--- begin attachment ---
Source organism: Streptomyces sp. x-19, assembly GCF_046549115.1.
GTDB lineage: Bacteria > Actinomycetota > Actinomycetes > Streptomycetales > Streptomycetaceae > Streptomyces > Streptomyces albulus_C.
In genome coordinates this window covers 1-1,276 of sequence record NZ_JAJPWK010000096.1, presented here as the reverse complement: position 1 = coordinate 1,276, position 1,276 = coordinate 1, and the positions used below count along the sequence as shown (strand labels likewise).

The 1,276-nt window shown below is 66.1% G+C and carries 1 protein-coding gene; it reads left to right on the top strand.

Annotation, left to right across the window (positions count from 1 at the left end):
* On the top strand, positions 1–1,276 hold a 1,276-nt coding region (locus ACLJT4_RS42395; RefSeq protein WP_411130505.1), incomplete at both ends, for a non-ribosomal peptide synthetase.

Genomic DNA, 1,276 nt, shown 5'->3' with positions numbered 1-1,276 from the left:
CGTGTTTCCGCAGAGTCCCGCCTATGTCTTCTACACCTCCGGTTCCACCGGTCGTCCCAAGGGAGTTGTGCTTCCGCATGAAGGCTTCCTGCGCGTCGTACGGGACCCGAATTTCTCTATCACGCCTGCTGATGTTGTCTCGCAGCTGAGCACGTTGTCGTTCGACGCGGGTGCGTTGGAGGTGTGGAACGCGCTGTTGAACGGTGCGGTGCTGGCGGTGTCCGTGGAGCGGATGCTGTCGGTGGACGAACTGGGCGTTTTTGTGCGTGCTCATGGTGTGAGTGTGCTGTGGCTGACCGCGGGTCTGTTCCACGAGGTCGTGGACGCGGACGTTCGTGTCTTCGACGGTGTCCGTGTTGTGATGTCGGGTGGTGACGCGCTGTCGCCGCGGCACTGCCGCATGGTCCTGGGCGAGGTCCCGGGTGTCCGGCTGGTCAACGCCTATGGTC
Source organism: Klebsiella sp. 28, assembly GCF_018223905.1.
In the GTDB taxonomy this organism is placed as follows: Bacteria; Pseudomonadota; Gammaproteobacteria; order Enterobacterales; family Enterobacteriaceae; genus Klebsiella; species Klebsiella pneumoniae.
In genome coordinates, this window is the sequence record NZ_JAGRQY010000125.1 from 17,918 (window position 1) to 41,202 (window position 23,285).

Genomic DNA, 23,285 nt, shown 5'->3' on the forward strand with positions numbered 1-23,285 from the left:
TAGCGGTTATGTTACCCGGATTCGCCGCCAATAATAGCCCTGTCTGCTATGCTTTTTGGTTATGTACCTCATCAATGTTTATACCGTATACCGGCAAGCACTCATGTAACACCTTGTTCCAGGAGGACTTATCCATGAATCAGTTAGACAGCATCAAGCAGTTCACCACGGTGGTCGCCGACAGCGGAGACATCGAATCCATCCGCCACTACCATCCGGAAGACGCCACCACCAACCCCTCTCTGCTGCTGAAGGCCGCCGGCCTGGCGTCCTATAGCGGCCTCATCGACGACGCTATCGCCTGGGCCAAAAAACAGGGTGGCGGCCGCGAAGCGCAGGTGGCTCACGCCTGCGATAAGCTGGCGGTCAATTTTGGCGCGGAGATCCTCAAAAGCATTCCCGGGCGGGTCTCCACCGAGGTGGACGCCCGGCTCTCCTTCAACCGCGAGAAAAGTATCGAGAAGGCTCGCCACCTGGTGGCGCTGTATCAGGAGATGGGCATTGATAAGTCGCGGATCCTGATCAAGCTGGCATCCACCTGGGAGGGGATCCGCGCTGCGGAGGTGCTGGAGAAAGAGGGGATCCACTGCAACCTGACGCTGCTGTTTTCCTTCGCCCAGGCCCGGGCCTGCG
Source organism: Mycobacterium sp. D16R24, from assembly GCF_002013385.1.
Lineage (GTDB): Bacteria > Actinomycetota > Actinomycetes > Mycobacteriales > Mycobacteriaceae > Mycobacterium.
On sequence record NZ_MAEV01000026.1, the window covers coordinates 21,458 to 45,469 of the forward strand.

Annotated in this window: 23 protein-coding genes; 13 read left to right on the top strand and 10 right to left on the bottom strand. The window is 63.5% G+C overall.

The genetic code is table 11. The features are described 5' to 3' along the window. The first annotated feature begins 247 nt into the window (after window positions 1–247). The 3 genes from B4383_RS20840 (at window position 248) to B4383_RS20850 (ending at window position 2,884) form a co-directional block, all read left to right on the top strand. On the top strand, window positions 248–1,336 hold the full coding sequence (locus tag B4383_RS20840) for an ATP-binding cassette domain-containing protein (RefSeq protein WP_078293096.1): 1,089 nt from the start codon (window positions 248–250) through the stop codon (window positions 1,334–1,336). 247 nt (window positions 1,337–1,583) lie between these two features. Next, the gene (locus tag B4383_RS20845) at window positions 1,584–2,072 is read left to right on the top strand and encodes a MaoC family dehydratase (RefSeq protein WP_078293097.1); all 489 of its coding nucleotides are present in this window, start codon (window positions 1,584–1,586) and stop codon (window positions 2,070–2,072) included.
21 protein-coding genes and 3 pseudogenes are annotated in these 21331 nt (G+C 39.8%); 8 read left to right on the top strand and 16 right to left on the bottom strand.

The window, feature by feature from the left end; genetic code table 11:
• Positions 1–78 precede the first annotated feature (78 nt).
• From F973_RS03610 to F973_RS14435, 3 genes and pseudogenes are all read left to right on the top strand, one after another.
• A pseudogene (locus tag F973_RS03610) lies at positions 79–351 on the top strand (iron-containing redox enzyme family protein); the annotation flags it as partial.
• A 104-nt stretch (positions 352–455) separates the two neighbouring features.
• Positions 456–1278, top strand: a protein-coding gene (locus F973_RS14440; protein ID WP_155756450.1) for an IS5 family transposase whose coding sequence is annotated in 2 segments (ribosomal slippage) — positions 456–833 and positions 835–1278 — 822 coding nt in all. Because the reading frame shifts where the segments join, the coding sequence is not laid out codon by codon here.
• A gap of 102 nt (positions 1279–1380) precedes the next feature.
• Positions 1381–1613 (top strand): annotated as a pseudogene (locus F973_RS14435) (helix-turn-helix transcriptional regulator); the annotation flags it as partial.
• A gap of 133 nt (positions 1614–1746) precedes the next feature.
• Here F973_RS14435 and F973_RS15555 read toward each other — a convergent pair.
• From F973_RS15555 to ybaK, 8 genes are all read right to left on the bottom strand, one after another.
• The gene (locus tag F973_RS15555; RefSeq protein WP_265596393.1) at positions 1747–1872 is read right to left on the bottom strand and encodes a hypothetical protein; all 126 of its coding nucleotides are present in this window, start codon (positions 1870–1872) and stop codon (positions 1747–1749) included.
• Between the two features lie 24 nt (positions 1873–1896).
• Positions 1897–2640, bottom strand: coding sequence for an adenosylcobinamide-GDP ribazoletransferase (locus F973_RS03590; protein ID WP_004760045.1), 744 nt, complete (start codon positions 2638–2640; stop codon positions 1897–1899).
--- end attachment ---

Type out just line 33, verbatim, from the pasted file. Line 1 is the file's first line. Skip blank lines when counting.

• Positions 1897–2640, bottom strand: coding sequence for an adenosylcobinamide-GDP ribazoletransferase (locus F973_RS03590; protein ID WP_004760045.1), 744 nt, complete (start codon positions 2638–2640; stop codon positions 1897–1899).